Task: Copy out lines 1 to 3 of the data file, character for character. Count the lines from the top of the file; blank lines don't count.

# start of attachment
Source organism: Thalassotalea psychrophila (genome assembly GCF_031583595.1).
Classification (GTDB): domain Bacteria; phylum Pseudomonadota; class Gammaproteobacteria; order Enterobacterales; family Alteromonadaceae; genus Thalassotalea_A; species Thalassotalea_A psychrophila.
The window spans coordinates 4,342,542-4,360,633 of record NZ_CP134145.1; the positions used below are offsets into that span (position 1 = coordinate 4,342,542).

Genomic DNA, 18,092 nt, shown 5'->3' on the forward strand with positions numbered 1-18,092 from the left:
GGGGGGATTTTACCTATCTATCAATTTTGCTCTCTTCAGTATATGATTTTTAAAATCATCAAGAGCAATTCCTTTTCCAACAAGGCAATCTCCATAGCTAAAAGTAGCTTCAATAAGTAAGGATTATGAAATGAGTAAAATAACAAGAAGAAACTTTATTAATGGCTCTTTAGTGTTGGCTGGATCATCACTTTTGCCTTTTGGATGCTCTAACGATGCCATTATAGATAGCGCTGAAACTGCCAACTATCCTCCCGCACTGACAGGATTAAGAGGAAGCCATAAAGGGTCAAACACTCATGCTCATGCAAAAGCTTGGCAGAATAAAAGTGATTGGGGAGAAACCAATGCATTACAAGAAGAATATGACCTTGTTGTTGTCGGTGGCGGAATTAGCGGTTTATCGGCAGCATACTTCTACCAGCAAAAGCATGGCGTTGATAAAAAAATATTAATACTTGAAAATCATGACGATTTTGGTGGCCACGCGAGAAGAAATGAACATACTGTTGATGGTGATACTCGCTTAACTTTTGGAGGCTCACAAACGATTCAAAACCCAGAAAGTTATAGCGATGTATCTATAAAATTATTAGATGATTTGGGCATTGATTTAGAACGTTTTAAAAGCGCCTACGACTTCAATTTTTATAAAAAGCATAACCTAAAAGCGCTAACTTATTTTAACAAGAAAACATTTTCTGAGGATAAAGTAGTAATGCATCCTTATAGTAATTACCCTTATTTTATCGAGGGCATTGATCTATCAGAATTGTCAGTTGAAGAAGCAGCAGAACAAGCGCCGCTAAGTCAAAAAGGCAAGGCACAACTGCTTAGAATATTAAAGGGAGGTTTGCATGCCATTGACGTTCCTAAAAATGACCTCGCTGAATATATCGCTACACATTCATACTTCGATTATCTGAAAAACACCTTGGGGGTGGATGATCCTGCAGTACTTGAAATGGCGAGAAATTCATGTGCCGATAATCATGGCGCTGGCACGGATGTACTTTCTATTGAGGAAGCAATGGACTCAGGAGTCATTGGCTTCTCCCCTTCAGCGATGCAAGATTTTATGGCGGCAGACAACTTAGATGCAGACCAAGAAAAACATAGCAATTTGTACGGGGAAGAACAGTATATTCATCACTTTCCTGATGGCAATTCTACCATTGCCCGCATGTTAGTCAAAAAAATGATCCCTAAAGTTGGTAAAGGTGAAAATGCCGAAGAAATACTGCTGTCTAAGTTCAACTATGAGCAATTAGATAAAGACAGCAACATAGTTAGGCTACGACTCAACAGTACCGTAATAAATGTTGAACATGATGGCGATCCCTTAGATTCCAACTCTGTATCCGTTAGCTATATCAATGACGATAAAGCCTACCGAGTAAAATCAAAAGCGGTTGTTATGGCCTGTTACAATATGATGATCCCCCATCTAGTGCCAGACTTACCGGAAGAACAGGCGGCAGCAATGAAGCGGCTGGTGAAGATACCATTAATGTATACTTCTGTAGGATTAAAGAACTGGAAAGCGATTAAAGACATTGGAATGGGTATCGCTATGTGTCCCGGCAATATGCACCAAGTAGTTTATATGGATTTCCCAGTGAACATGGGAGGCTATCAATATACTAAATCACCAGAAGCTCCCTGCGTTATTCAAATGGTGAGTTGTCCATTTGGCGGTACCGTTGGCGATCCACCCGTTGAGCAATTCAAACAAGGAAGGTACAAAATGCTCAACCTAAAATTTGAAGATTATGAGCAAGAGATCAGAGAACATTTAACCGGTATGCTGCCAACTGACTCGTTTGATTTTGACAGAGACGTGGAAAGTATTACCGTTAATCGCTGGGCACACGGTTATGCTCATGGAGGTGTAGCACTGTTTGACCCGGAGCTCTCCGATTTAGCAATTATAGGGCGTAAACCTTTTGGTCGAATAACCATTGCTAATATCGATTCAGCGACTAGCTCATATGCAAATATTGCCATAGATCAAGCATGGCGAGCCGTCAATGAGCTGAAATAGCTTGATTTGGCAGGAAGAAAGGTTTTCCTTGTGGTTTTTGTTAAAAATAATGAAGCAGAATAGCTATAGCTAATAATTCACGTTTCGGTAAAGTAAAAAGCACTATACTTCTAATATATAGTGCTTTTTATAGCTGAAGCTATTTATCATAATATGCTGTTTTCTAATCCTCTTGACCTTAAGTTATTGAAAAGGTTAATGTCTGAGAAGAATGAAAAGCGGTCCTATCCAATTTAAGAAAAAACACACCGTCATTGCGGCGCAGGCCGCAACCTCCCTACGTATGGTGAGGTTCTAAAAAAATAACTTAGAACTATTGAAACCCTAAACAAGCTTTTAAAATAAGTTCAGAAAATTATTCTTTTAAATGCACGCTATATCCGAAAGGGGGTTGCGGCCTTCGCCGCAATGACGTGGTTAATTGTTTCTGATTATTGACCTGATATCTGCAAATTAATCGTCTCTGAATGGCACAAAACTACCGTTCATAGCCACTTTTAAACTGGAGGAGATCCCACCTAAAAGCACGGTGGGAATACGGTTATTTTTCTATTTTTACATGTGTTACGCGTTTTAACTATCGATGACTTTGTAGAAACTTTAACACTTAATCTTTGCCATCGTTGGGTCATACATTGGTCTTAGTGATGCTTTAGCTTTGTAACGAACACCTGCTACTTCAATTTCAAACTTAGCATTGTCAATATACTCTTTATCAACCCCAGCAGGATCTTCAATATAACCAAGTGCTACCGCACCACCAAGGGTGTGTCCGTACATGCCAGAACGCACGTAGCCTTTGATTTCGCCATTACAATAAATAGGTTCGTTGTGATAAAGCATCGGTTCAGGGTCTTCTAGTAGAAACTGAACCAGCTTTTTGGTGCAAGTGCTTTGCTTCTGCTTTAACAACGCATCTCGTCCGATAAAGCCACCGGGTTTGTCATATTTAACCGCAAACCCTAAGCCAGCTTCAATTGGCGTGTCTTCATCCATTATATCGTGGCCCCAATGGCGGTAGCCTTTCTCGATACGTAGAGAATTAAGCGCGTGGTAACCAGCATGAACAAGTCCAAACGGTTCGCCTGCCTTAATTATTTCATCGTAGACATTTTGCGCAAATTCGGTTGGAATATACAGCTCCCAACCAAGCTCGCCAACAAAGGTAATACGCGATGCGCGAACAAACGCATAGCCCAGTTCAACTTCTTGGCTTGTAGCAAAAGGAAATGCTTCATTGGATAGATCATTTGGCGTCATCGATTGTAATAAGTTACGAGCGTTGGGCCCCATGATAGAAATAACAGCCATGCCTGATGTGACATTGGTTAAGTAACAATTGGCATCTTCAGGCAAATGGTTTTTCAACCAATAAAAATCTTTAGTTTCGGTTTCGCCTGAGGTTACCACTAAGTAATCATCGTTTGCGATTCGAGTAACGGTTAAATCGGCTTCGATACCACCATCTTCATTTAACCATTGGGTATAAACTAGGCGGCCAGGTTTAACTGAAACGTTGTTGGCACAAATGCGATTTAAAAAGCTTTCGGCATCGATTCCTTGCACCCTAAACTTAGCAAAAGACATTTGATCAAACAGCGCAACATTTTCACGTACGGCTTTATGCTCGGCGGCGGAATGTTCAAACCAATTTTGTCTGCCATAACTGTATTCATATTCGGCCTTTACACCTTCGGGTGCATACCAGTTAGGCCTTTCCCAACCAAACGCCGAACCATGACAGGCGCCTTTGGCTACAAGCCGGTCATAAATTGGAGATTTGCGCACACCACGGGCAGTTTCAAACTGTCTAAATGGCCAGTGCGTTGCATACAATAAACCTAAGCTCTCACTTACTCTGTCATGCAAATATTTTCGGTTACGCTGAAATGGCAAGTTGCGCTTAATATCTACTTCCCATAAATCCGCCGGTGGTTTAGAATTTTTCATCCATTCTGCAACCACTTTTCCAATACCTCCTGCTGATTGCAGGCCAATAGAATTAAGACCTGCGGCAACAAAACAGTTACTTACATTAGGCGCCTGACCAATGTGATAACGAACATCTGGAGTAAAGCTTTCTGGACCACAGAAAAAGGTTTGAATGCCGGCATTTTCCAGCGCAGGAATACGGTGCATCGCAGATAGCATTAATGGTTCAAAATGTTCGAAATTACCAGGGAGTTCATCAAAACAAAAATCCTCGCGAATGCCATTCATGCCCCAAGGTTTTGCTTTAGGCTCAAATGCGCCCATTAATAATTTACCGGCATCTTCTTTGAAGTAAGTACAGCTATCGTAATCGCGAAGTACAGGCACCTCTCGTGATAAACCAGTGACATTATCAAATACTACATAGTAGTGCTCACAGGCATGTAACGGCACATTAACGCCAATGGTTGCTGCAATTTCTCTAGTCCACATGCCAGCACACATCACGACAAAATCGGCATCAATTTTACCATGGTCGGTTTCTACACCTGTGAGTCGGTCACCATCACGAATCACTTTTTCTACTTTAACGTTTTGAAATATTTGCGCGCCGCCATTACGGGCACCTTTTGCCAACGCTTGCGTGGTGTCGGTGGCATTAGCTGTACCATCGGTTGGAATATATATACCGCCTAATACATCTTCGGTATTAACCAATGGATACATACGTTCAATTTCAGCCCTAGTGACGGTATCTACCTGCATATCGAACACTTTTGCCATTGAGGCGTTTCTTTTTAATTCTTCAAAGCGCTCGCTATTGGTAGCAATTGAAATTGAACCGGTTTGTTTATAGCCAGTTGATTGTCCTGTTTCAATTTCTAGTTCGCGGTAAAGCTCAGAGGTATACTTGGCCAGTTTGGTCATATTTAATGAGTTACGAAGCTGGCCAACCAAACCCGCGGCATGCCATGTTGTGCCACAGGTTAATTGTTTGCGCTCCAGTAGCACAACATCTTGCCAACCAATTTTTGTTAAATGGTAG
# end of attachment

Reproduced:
Source organism: Thalassotalea psychrophila (genome assembly GCF_031583595.1).
Classification (GTDB): domain Bacteria; phylum Pseudomonadota; class Gammaproteobacteria; order Enterobacterales; family Alteromonadaceae; genus Thalassotalea_A; species Thalassotalea_A psychrophila.
The window spans coordinates 4,342,542-4,360,633 of record NZ_CP134145.1; the positions used below are offsets into that span (position 1 = coordinate 4,342,542).